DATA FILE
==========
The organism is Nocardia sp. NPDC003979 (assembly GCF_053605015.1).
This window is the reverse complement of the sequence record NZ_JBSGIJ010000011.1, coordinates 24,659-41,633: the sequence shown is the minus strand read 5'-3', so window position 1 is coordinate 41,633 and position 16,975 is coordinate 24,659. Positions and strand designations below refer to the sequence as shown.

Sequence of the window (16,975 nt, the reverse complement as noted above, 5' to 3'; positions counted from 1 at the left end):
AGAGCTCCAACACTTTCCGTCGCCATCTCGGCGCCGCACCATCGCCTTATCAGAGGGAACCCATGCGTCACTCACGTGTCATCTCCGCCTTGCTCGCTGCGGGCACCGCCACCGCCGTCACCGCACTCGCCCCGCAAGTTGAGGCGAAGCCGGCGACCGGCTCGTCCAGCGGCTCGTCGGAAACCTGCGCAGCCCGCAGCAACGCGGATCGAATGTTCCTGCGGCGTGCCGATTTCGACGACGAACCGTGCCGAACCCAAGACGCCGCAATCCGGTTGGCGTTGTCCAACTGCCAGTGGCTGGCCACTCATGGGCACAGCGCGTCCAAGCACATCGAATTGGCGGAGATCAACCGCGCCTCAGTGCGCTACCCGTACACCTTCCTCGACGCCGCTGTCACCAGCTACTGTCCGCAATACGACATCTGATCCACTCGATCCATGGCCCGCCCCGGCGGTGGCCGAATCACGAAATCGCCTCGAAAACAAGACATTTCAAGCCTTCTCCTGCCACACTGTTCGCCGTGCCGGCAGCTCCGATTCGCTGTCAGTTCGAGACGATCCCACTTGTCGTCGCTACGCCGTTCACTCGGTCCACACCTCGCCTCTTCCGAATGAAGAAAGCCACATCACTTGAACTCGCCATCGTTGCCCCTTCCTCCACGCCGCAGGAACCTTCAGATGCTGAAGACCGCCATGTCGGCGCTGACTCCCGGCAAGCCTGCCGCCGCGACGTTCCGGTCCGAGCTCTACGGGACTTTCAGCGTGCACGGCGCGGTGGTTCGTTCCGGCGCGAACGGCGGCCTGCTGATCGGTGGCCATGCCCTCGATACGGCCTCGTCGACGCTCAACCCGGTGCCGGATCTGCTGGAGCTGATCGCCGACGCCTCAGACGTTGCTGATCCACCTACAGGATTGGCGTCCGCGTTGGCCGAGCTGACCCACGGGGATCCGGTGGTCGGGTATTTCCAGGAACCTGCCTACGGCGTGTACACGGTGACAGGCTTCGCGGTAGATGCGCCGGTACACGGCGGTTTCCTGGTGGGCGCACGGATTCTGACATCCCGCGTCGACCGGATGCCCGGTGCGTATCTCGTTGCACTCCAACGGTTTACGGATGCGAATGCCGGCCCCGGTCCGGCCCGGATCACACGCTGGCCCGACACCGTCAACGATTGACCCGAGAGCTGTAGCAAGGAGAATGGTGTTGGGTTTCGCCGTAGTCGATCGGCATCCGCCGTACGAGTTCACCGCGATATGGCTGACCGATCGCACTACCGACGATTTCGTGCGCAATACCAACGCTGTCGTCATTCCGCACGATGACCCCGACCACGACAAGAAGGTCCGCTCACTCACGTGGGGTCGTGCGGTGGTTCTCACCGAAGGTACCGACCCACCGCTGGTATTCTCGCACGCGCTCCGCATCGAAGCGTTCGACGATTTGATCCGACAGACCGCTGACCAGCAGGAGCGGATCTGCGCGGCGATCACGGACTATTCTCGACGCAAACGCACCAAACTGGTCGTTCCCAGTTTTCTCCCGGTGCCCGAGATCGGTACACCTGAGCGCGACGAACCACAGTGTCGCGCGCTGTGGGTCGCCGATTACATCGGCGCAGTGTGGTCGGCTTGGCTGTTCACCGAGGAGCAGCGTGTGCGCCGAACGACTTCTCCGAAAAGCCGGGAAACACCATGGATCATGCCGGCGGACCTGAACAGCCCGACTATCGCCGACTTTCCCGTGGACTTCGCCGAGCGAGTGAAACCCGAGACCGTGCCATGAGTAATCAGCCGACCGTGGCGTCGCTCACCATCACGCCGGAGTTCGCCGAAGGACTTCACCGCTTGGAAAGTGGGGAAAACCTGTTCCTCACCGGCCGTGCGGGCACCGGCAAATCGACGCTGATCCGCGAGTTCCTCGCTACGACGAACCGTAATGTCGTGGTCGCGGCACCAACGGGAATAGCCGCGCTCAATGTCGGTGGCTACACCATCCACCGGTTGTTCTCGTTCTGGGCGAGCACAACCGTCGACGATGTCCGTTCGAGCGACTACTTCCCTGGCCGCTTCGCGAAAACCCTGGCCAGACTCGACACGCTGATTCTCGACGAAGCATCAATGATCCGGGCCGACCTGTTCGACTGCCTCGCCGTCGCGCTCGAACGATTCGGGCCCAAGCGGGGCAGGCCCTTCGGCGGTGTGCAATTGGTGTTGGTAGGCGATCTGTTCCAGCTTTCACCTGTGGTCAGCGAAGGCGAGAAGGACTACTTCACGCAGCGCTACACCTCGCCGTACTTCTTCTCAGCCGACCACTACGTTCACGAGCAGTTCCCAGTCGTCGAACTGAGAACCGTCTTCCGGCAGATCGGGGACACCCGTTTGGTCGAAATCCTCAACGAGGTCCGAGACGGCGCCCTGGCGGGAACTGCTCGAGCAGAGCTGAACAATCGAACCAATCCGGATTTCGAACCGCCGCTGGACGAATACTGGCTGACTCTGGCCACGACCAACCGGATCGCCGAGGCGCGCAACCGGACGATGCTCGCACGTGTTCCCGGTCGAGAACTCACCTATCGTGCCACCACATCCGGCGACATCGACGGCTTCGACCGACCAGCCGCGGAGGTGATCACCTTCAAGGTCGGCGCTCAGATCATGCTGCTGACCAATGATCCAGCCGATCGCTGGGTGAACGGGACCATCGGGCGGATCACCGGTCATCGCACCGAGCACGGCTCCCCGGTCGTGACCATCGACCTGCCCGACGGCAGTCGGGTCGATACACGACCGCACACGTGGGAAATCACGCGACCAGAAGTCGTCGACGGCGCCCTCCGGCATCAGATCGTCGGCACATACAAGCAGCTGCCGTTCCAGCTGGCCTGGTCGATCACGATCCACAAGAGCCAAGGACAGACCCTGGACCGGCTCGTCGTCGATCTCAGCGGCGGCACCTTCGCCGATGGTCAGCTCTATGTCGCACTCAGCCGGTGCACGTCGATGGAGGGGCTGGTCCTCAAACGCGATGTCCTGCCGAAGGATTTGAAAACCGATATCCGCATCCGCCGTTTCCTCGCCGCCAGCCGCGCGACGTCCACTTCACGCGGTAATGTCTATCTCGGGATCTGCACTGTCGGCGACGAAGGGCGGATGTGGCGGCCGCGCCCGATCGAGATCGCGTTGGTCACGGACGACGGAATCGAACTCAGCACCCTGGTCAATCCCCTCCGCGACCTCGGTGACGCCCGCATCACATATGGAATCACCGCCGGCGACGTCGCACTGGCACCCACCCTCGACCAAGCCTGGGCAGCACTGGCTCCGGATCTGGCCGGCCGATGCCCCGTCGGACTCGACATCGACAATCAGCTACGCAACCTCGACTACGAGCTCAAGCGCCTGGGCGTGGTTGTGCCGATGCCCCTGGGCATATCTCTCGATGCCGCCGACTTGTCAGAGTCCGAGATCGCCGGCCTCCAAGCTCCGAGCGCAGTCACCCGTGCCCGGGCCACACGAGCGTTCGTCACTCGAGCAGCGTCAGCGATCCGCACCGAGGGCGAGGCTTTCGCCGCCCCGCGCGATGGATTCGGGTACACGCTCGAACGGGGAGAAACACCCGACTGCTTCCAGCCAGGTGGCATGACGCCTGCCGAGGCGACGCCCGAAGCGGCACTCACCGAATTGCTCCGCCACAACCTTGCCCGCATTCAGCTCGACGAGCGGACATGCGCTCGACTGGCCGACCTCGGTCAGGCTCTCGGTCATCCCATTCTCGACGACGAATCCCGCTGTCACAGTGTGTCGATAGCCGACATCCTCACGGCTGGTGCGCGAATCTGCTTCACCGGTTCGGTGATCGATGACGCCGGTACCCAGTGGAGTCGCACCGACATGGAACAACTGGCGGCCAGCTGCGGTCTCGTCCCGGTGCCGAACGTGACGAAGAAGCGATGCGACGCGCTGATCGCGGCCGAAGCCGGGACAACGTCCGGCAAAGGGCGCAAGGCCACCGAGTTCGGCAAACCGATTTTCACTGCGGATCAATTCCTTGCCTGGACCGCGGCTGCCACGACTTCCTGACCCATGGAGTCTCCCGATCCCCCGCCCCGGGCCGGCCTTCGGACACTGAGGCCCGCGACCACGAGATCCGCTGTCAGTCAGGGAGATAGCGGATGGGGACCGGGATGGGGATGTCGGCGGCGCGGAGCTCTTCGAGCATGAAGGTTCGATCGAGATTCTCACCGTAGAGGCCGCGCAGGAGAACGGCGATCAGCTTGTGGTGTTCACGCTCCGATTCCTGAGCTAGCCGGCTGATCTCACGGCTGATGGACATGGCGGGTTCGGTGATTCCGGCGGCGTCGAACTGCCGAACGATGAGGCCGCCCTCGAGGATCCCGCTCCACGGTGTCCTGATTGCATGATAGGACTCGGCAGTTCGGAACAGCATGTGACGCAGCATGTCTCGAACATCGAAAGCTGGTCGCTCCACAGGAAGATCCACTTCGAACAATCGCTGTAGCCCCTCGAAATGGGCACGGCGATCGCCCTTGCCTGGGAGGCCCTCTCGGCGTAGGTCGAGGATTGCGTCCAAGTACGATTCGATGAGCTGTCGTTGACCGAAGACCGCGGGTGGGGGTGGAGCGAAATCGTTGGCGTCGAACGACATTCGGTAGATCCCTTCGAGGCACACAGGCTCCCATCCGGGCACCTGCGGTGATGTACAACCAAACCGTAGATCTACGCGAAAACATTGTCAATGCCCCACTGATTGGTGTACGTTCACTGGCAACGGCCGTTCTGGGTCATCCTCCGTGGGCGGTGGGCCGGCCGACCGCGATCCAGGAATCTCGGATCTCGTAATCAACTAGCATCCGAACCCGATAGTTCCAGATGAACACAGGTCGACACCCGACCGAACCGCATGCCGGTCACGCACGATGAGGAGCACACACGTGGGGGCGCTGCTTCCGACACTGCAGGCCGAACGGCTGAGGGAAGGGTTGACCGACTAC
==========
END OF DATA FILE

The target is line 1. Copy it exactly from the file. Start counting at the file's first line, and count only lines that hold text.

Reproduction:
The organism is Nocardia sp. NPDC003979 (assembly GCF_053605015.1).